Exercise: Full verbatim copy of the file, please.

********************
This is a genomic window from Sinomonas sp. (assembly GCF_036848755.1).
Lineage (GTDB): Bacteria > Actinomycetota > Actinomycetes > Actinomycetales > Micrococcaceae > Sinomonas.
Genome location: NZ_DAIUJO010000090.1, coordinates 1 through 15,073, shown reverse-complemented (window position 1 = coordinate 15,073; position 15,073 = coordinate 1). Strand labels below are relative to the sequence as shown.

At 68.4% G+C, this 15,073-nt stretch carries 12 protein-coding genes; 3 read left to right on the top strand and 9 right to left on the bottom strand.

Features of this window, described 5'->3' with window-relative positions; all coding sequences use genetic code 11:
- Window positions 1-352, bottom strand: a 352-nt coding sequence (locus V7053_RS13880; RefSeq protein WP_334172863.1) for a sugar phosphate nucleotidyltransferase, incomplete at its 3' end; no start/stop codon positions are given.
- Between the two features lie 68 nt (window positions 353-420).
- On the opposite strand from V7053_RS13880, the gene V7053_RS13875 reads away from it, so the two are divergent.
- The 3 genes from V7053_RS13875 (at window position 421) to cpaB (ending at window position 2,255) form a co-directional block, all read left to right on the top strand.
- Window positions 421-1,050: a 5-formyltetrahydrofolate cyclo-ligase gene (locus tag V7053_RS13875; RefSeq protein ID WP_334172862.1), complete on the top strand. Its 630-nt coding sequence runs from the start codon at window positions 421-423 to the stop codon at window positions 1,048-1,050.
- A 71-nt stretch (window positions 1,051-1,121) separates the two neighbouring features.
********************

This is a genomic window from Sinomonas sp. (assembly GCF_036848755.1).
Lineage (GTDB): Bacteria > Actinomycetota > Actinomycetes > Actinomycetales > Micrococcaceae > Sinomonas.
Genome location: NZ_DAIUJO010000090.1, coordinates 1 through 15,073, shown reverse-complemented (window position 1 = coordinate 15,073; position 15,073 = coordinate 1). Strand labels below are relative to the sequence as shown.

At 68.4% G+C, this 15,073-nt stretch carries 12 protein-coding genes; 3 read left to right on the top strand and 9 right to left on the bottom strand.

Features of this window, described 5'->3' with window-relative positions; all coding sequences use genetic code 11:
- Window positions 1-352, bottom strand: a 352-nt coding sequence (locus V7053_RS13880; RefSeq protein WP_334172863.1) for a sugar phosphate nucleotidyltransferase, incomplete at its 3' end; no start/stop codon positions are given.
- Between the two features lie 68 nt (window positions 353-420).
- On the opposite strand from V7053_RS13880, the gene V7053_RS13875 reads away from it, so the two are divergent.
- The 3 genes from V7053_RS13875 (at window position 421) to cpaB (ending at window position 2,255) form a co-directional block, all read left to right on the top strand.
- Window positions 421-1,050: a 5-formyltetrahydrofolate cyclo-ligase gene (locus tag V7053_RS13875; RefSeq protein ID WP_334172862.1), complete on the top strand. Its 630-nt coding sequence runs from the start codon at window positions 421-423 to the stop codon at window positions 1,048-1,050.
- A 71-nt stretch (window positions 1,051-1,121) separates the two neighbouring features.